There is no Memorial to the Unknown Child or Mother … only to the Unknown Soldier – in brackets, male. The toys and their sophistication and cost increases.  The industry attracts a species of vermin who call themselves “consultant” – only because they have been previously participants – officers, bureaucrats, politicians, once on the inside but with their heads now in the money trough, occasionally raising their heads to vomit the privileged information gleaned over the years. Years of “schmoozing”, networking, social engagements, bribery have oiled the world of the “defence consultant”. Contracts are handed out, contracts are padded, and up to this point it has been a cosy atmosphere.

But now the Roberts-Smith ill-fated defamation case has blown a hole in this closed world of privilege. The politicians on each side do not know what to do. So many of them, still unashamed, raise their heads out of the trough. Their mates still in positions of influence, those with perspicacity do not want the whole closely-knit world to unravel, yet they know that they cannot initiate many more cover-ups. Not that they will not try.

The litany of misdemeanours of the ruling elite, both Labor and Coalition, as epitomised by the mutual giggling display of Marles and Pyne, illustrates a festering political garbage dump, the stench of which will not be quenched by any diversionary nosegay. What this country needs is a cathartic dose of the Cromwells.

Montana Skies

In 1999 I went to the University of Washington. Although based in Seattle at the time, it also provided medical teaching to undergraduates based, in addition to Washington State, in Alaska, Wyoming, Montana and Idaho, hence the name WWAMI. As I intended visiting Montana in the late Spring of 2005, I asked Dawn De Witt, who had been recruited as the Dean of the Rural Clinical School and Professor and Foundation Chair of Rural Medical Education based in Shepparton (to give her full title) for advice as to where I should go. I had first met Dawn when she was an academic specialist physician at the University of Washington in Seattle. She had a deep interest in education and she was approached by the then Dean of Medicine, Richard Larkins, at the University of Melbourne to take the post. She also had a special attachment to Montana as she had honeymooned there in the Glacier National Park in the far North of the State and spreading across the border into British Columbia.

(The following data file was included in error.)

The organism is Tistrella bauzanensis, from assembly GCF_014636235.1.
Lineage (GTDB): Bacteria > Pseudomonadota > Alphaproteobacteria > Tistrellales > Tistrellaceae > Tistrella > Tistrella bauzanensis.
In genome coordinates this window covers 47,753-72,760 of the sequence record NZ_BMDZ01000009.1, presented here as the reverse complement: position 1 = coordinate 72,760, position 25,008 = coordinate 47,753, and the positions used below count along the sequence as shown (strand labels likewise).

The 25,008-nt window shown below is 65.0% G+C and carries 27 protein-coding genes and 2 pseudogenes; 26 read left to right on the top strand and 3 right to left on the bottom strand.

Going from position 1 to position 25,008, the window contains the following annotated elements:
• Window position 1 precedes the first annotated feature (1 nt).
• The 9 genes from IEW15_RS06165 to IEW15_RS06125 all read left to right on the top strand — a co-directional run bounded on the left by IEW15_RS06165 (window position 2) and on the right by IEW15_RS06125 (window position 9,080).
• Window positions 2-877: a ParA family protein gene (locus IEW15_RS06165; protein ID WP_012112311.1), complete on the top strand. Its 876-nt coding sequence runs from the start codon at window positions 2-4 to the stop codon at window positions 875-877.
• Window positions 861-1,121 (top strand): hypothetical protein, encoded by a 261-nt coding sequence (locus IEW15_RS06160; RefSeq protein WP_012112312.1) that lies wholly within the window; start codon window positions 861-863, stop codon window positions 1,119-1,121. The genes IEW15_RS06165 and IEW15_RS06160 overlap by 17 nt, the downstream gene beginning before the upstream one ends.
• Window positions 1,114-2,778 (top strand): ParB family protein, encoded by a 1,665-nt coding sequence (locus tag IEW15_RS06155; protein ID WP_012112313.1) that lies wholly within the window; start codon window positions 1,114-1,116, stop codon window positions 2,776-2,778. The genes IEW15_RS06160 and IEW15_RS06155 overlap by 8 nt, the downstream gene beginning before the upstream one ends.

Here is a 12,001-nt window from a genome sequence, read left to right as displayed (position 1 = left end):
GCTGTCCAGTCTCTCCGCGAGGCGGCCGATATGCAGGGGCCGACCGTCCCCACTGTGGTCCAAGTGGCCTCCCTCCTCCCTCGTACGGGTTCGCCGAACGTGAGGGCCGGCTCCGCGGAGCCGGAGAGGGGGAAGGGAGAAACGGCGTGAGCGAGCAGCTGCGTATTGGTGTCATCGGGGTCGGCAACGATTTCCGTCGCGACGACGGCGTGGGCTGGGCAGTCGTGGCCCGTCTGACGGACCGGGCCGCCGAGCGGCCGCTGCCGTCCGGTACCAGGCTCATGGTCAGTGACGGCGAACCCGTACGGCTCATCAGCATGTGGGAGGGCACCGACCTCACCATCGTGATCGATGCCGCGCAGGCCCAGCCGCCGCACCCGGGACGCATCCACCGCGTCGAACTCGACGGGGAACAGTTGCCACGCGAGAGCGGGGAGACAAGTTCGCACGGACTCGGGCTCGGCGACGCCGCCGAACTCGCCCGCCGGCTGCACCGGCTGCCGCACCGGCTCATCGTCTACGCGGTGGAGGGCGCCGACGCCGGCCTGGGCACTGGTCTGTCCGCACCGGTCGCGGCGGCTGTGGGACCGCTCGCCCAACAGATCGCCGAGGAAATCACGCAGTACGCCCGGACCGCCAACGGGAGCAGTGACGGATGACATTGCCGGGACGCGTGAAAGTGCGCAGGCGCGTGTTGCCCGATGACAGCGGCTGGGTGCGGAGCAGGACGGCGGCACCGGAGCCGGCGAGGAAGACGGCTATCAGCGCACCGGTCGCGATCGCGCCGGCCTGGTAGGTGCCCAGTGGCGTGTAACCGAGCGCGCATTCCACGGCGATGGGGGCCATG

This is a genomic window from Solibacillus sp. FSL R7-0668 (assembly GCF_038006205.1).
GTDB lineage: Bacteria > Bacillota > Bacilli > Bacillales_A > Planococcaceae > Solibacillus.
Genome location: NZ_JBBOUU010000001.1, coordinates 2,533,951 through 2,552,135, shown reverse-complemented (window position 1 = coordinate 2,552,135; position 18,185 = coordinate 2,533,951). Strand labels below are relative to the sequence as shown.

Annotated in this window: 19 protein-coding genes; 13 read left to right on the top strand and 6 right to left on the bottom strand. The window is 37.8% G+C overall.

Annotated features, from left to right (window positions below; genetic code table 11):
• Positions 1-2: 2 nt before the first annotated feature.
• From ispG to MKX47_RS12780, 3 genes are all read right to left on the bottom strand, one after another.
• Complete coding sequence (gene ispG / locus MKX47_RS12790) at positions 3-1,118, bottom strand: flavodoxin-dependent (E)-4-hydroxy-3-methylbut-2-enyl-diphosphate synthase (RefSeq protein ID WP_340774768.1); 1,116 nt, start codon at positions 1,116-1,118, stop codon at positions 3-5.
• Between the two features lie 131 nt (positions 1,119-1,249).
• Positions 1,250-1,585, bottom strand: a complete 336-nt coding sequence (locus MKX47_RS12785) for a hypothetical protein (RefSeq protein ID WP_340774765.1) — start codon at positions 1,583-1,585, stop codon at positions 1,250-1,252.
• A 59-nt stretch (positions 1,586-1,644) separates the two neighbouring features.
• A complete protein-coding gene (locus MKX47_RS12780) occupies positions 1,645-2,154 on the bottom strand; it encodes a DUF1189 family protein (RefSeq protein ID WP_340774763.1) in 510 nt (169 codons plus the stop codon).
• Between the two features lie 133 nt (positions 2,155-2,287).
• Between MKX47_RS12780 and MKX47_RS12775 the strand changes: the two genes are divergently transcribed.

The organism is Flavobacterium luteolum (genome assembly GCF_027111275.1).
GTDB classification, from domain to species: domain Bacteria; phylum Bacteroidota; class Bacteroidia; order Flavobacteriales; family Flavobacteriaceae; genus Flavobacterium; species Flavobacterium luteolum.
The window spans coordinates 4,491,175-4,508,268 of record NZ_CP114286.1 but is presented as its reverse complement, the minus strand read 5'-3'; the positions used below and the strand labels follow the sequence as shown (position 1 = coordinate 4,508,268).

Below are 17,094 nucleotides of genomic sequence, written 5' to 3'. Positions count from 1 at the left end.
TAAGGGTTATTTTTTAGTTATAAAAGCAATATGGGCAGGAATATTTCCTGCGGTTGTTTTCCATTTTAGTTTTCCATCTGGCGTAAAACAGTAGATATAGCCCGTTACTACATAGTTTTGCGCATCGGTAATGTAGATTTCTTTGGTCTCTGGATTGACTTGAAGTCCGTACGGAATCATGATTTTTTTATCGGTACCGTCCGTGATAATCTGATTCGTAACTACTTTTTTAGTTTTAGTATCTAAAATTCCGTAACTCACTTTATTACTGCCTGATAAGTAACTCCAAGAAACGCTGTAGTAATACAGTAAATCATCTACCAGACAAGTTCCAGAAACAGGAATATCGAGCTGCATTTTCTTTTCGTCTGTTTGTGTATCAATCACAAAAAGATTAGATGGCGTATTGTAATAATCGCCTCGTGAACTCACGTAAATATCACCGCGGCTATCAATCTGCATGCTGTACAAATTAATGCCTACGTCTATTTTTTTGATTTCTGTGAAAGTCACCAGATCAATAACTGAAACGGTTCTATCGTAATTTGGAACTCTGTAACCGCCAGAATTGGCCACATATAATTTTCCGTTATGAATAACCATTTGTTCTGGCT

When I undertook my exploration of the feasibility of rural clinical schools in Australia in 1999, following Seattle I had visited the campuses in Spokane and in Pullman, just across the border from the Idaho campus in Moscow (pronounced mos-COW). Idaho is a State in two parts. There is a well-forested area north of the divide where the coastal rain falls, while the southern part of Idaho is a dry altiplano where Boise, the capital, is located. Idaho was far less wealthy than Washington, and this difference was reflected in the two campuses.

I had wanted then to go to Montana, but ran out of time. Alaska was a long way away and Montana and Wyoming could wait. Montana was visited six years later.  By that time the rural clinical program in Australia was in full swing.

On Dawn’s recommendation, one of the local doctors, Ted Scofield, invited us to stay in the small town of Livingston, close to Yosemite and to its massive backdrop of the Rockies. After all, Montana is the land where the wide glacier-cut valleys do in fact reach for for the sky. I realise that beauty can indeed be muted, in shadows cast, grasslands understated – mostly a wide emptiness.

On arrival we were whisked away to watch his daughter play softball against a team in the neighbouring township of Tall Timbers. Tall Timbers, we were informed, had a champion softball team, as they proved that afternoon. Tall Timbers had achieved its brief period of fame when Robert Redford played the lead role in the film Horse Whisperer, which was filmed there.